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Internet to score over traditional media

Real time news tickers on websites will keep fans up to date during matches.

india Updated: May 15, 2006 20:19 IST

A lucky few will get to watch the World Cup soccer games live in the stadiums, and many more on television. For the rest, it may be easiest to follow the goings on the Internet.

Real time news tickers on websites will keep fans up to date during the matches as well as providing soccer junkies with a variety of tips, background and other fun activities based on the sporting event of the year.

The passion for soccer is certainly sweeping the Internet. There are at least 3,000 websites focused on the World Cup in German language alone, says the German Association for Digital Economy (BVDW) in Dusseldorf.

"The spectrum is broad. Alongside professional sponsor websites and informational and entertainment offerings, there are also many private views in the form of online diaries and forums," explains BVDW spokesperson Christoph Salzig.

One starting point is the official World Cup Website run by the world soccer association FIFA. Visitors to http://www.fifaworldcup.com can throw their name in the hat for the last round of tickets to the matches.

Fans can find all sorts of information about the championship, including multimedia content such as an extensive gallery of brief video clips of stars and highlights from classic games from earlier world championships.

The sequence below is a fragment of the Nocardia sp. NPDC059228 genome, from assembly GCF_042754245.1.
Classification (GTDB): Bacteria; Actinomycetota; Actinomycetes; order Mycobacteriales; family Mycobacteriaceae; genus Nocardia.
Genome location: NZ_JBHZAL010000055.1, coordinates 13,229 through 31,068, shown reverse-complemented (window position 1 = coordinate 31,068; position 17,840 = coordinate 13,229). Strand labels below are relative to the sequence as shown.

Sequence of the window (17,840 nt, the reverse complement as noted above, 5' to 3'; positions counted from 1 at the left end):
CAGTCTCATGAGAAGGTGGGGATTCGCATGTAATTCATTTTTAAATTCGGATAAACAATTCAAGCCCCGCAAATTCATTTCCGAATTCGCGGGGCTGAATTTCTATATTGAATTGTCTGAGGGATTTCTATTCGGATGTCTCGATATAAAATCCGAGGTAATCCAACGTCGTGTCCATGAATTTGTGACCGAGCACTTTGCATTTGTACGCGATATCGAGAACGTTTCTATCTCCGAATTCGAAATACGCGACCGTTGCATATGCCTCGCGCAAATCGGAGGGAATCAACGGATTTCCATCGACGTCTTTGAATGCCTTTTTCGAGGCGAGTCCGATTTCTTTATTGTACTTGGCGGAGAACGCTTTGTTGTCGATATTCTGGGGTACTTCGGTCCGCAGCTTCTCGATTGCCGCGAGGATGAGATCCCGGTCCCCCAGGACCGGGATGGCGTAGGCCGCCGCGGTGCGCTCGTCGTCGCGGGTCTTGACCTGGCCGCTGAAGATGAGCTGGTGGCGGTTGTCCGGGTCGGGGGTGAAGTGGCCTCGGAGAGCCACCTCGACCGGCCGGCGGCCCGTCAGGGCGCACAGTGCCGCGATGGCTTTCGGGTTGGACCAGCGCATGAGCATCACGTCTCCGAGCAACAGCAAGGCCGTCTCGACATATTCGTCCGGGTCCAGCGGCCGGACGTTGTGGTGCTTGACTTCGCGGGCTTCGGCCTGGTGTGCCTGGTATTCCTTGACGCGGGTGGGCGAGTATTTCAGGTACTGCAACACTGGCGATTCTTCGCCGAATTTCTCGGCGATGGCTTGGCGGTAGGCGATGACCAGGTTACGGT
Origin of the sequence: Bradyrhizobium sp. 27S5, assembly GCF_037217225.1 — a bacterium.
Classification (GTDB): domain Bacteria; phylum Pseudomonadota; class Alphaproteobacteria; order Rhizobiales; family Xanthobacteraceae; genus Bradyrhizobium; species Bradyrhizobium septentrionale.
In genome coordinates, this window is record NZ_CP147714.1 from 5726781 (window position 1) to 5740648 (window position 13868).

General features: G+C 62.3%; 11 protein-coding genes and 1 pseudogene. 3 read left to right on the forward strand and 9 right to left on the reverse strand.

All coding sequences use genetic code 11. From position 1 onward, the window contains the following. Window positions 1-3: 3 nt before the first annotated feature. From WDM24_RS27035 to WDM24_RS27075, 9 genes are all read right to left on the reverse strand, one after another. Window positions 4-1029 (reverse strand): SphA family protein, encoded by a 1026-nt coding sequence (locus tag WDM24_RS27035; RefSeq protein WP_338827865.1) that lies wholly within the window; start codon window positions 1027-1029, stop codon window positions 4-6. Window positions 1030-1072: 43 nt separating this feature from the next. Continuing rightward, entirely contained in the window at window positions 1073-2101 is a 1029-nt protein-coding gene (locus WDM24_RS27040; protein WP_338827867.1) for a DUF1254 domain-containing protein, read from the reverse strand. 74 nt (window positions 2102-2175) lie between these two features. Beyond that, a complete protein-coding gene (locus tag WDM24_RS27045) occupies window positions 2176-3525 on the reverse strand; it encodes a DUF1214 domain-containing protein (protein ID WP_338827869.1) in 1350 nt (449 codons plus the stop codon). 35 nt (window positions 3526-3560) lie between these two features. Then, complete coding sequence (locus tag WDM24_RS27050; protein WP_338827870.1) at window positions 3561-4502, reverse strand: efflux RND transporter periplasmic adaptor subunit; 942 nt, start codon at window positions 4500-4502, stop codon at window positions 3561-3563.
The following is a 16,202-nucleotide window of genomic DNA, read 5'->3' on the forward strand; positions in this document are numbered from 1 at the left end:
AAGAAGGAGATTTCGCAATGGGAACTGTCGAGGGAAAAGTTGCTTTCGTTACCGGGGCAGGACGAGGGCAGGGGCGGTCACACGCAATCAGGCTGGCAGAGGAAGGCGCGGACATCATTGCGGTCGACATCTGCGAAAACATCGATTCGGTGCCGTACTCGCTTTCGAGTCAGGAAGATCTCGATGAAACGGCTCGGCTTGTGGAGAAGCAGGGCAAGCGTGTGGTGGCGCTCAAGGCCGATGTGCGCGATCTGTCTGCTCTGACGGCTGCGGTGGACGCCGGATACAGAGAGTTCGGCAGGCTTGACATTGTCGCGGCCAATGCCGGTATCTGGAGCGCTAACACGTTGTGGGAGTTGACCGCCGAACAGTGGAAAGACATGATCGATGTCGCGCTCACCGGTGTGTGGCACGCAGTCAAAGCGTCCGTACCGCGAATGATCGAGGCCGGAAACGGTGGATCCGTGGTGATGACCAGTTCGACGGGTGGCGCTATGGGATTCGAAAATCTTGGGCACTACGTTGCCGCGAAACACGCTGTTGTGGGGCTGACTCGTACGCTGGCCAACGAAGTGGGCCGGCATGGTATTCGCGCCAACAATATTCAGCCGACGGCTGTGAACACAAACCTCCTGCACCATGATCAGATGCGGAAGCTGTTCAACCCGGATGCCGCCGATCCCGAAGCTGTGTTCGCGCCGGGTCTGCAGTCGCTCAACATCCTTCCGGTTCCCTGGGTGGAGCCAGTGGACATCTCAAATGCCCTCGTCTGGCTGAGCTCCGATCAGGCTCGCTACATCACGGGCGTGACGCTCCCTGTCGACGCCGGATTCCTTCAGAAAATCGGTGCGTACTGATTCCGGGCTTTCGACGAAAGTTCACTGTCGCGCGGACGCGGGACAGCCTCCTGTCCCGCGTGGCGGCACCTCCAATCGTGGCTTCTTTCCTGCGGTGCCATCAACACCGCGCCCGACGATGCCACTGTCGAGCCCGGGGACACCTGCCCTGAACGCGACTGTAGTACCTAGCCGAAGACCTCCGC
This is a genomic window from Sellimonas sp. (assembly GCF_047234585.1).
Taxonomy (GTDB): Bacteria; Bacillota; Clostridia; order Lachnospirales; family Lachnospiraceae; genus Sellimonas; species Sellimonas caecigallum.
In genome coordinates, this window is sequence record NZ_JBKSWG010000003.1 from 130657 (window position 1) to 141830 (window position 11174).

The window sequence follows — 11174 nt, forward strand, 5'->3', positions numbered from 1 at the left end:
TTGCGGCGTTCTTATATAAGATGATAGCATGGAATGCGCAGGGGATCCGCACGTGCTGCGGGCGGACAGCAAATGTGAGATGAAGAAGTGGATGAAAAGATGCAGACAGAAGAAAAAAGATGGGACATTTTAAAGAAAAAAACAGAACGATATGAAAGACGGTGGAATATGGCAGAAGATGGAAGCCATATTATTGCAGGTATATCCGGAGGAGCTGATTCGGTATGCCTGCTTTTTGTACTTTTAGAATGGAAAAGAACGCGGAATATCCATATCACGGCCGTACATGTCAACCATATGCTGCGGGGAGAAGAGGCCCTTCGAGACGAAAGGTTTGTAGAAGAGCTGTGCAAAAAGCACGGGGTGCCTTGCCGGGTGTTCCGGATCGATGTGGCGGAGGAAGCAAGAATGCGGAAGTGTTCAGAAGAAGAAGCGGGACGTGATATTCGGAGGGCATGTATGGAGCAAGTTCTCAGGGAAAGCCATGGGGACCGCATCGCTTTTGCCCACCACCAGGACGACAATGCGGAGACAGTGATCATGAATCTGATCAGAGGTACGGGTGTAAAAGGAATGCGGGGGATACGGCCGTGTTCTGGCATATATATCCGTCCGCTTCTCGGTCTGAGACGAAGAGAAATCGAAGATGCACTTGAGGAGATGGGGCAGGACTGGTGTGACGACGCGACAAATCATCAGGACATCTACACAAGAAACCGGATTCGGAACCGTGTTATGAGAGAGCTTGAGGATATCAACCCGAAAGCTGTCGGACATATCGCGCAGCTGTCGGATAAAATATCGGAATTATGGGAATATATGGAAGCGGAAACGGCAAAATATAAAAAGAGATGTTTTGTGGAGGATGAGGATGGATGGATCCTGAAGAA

The page also offers a free live ticker for all 64 World Cup matches.

The FIFA site is not the only such service, though: experience dictates that a variety of media will be reporting online during the matches about every goal, foul, booking or other event out on the pitch.

In 2002, the Internet proved a beloved information source about the World Cup in South Korea and Japan, not least because of the time difference and delayed TV broadcasts.

"The hype this time will be of an entirely different order," says Alexander Wagner, director of the online editorial staff for the popular German soccer magazine "Kicker".

Beyond the classical media, online soccer portals offer breaking news and background information about the World Cup.

The German government has set up a multilingual website at http://www.wm2006.deutschland.de to introduce the host nation the visitors.

Apart from information on the venues, there are also language courses for beginners with important soccer vocabulary, as well as online soccer games to pass the time.

The "Fan Fare" section offers amateur filmmakers space to display their mini-home videos, provided they have something to do with soccer. Another site, http://www.dfb-kulturstiftung.de, provides a listing of theatre performances, festivals and exhibitions being staged in Germany during the World Cup.

Ticket holders travelling from afar will appreciate World Wide Web.fanguide2006.org. The World Cup's organisational committee set up the website to provide centralised travel, accommodation and stadium information. Frequently Asked Questions are answered on a "pinboard".

First Published: May 15, 2006 11:51 IST